We investigate the benefits of heterogeneity in multi-agent explore-exploit decision making where the goal of the agents is to maximize cumulative group reward. To do so we study a class of distributed stochastic bandit problems in which agents communicate over a multi-star network and make sequential choices among options in the same uncertain environment. Typically, in multi-agent bandit problems, agents use homogeneous decision-making strategies. However, group performance can be improved by incorporating heterogeneity into the choices agents make, especially when the network graph is irregular, i.e. when agents have different numbers of neighbors. We design and analyze new heterogeneous explore-exploit strategies, using the multi-star as the model irregular network graph. The key idea is to enable center agents to do more exploring than they would do using the homogeneous strategy, as a means of providing more useful data to the peripheral agents. In the case all agents broadcast their reward values and choices to their neighbors with the same probability, we provide theoretical guarantees that group performance improves under the proposed heterogeneous strategies as compared to under homogeneous strategies. We use numerical simulations to illustrate our results and to validate our theoretical bounds.
We study cost-effective communication strategies that can be used to improve the performance of distributed learning systems in resource-constrained environments. For distributed learning in sequential decision making, we propose a new cost-effective partial communication protocol. We illustrate that with this protocol the group obtains the same order of performance that it obtains with full communication. Moreover, we prove that under the proposed partial communication protocol the communication cost is $O(\log T)$, where $T$ is the time horizon of the decision-making process. This improves significantly on protocols with full communication, which incur a communication cost that is $O(T)$. We validate our theoretical results using numerical simulations.
Existing studies of the Multi Agent Multi Armed Bandit (MAMAB) problem, with the exception of a very few, consider the case where the agents observe their neighbors according to a static network graph. They also mostly rely on a running consensus for the estimation of the option rewards. Two of the exceptions consider a problem where agents observe instantaneous rewards and actions of their neighbors through an iid ER graph process based communication strategy. In this paper we propose a UCB based option allocation rule that guarantees logarithmic regret even if the graph depends on the history of choices made by the agents. The paper also proposes a novel communication strategy that significantly outperforms the iid ER graph based communication strategy. In both the ER graph and the dependent graph strategy, the regret is shown to depend on the connectivity of the graph in a particularly interesting way where there exists an optimal connectivity of the graph that is less than the full connectivity of the graph.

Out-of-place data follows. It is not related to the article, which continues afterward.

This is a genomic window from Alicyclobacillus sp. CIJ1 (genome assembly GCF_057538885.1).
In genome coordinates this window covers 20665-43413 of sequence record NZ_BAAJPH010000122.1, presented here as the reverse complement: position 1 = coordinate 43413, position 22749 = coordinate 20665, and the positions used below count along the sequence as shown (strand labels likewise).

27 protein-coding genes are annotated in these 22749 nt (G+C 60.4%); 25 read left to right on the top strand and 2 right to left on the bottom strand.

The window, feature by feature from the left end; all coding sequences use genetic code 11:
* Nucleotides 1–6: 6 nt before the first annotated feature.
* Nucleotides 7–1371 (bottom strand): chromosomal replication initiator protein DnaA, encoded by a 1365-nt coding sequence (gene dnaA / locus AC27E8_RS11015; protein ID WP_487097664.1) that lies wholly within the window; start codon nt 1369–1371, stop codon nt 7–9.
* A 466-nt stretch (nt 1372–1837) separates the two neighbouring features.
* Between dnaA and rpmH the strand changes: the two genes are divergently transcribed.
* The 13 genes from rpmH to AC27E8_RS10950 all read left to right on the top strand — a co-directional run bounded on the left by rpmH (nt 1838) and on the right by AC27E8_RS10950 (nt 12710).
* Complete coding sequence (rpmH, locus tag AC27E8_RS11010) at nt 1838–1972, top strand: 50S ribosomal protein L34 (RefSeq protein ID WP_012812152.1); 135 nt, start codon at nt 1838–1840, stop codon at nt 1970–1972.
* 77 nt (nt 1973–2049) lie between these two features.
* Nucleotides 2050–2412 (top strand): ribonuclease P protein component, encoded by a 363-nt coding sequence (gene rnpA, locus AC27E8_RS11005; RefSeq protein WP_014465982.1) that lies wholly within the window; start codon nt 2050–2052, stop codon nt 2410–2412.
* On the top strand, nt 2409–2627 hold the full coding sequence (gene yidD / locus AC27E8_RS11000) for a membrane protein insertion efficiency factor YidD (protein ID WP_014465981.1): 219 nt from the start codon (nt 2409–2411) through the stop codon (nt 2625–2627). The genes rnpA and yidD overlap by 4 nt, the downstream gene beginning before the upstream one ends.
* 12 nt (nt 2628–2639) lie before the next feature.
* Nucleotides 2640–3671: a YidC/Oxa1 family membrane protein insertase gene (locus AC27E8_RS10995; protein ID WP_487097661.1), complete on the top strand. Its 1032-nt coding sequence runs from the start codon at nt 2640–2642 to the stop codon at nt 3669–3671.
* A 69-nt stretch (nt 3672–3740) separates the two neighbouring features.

We study a distributed decision-making problem in which multiple agents face the same multi-armed bandit (MAB), and each agent makes sequential choices among arms to maximize its own individual reward. The agents cooperate by sharing their estimates over a fixed communication graph. We consider an unconstrained reward model in which two or more agents can choose the same arm and collect independent rewards. And we consider a constrained reward model in which agents that choose the same arm at the same time receive no reward. We design a dynamic, consensus-based, distributed estimation algorithm for cooperative estimation of mean rewards at each arm. We leverage the estimates from this algorithm to develop two distributed algorithms: coop-UCB2 and coop-UCB2-selective-learning, for the unconstrained and constrained reward models, respectively. We show that both algorithms achieve group performance close to the performance of a centralized fusion center. Further, we investigate the influence of the communication graph structure on performance. We propose a novel graph explore-exploit index that predicts the relative performance of groups in terms of the communication graph, and we propose a novel nodal explore-exploit centrality index that predicts the relative performance of agents in terms of the agent locations in the communication graph.
We study the explore-exploit tradeoff in distributed cooperative decision-making using the context of the multiarmed bandit (MAB) problem. For the distributed cooperative MAB problem, we design the cooperative UCB algorithm that comprises two interleaved distributed processes: (i) running consensus algorithms for estimation of rewards, and (ii) upper-confidence-bound-based heuristics for selection of arms. We rigorously analyze the performance of the cooperative UCB algorithm and characterize the influence of communication graph structure on the decision-making performance of the group.